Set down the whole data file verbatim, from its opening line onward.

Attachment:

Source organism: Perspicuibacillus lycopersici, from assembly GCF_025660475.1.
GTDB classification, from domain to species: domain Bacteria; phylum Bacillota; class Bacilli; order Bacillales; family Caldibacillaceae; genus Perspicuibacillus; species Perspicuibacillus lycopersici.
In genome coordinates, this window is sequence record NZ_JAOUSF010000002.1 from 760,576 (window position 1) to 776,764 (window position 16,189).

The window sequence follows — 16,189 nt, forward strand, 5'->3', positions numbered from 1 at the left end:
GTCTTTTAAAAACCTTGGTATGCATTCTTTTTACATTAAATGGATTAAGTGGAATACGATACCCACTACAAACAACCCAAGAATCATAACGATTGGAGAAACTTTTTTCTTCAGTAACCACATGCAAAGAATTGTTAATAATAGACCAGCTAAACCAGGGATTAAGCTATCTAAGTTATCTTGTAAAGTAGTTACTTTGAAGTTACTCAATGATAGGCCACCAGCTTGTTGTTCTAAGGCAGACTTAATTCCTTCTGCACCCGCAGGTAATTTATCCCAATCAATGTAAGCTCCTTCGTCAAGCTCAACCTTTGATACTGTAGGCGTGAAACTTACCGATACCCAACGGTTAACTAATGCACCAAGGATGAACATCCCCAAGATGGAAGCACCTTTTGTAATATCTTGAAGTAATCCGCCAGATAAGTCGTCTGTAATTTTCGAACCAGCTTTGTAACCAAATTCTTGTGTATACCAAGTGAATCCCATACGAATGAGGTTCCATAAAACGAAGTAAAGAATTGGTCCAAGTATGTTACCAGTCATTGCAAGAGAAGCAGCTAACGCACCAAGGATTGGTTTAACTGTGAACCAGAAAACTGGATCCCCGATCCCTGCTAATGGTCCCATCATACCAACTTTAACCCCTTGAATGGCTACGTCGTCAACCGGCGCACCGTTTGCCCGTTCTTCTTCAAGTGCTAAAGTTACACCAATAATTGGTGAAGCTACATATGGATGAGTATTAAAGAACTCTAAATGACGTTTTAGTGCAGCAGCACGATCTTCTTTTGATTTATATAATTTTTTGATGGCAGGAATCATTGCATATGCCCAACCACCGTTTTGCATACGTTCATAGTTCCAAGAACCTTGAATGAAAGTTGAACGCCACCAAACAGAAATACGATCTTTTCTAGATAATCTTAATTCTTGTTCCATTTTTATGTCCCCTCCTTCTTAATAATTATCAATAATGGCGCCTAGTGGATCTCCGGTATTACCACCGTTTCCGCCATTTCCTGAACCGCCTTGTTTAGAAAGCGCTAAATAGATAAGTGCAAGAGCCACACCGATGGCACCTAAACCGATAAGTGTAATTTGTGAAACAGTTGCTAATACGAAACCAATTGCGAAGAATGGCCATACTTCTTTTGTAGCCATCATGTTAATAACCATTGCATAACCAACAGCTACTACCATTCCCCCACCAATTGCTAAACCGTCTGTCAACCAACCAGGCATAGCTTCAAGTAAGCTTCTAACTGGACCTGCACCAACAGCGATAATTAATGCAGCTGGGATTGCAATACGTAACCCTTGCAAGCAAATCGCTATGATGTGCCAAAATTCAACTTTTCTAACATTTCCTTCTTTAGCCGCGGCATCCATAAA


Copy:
Source organism: Perspicuibacillus lycopersici, from assembly GCF_025660475.1.
GTDB classification, from domain to species: domain Bacteria; phylum Bacillota; class Bacilli; order Bacillales; family Caldibacillaceae; genus Perspicuibacillus; species Perspicuibacillus lycopersici.
In genome coordinates, this window is sequence record NZ_JAOUSF010000002.1 from 760,576 (window position 1) to 776,764 (window position 16,189).

The window sequence follows — 16,189 nt, forward strand, 5'->3', positions numbered from 1 at the left end:
GTCTTTTAAAAACCTTGGTATGCATTCTTTTTACATTAAATGGATTAAGTGGAATACGATACCCACTACAAACAACCCAAGAATCATAACGATTGGAGAAACTTTTTTCTTCAGTAACCACATGCAAAGAATTGTTAATAATAGACCAGCTAAACCAGGGATTAAGCTATCTAAGTTATCTTGTAAAGTAGTTACTTTGAAGTTACTCAATGATAGGCCACCAGCTTGTTGTTCTAAGGCAGACTTAATTCCTTCTGCACCCGCAGGTAATTTATCCCAATCAATGTAAGCTCCTTCGTCAAGCTCAACCTTTGATACTGTAGGCGTGAAACTTACCGATACCCAACGGTTAACTAATGCACCAAGGATGAACATCCCCAAGATGGAAGCACCTTTTGTAATATCTTGAAGTAATCCGCCAGATAAGTCGTCTGTAATTTTCGAACCAGCTTTGTAACCAAATTCTTGTGTATACCAAGTGAATCCCATACGAATGAGGTTCCATAAAACGAAGTAAAGAATTGGTCCAAGTATGTTACCAGTCATTGCAAGAGAAGCAGCTAACGCACCAAGGATTGGTTTAACTGTGAACCAGAAAACTGGATCCCCGATCCCTGCTAATGGTCCCATCATACCAACTTTAACCCCTTGAATGGCTACGTCGTCAACCGGCGCACCGTTTGCCCGTTCTTCTTCAAGTGCTAAAGTTACACCAATAATTGGTGAAGCTACATATGGATGAGTATTAAAGAACTCTAAATGACGTTTTAGTGCAGCAGCACGATCTTCTTTTGATTTATATAATTTTTTGATGGCAGGAATCATTGCATATGCCCAACCACCGTTTTGCATACGTTCATAGTTCCAAGAACCTTGAATGAAAGTTGAACGCCACCAAACAGAAATACGATCTTTTCTAGATAATCTTAATTCTTGTTCCATTTTTATGTCCCCTCCTTCTTAATAATTATCAATAATGGCGCCTAGTGGATCTCCGGTATTACCACCGTTTCCGCCATTTCCTGAACCGCCTTGTTTAGAAAGCGCTAAATAGATAAGTGCAAGAGCCACACCGATGGCACCTAAACCGATAAGTGTAATTTGTGAAACAGTTGCTAATACGAAACCAATTGCGAAGAATGGCCATACTTCTTTTGTAGCCATCATGTTAATAACCATTGCATAACCAACAGCTACTACCATTCCCCCACCAATTGCTAAACCGTCTGTCAACCAACCAGGCATAGCTTCAAGTAAGCTTCTAACTGGACCTGCACCAACAGCGATAATTAATGCAGCTGGGATTGCAATACGTAACCCTTGCAAGCAAATCGCTATGATGTGCCAAAATTCAACTTTTCTAACATTTCCTTCTTTAGCCGCGGCATCCATAAA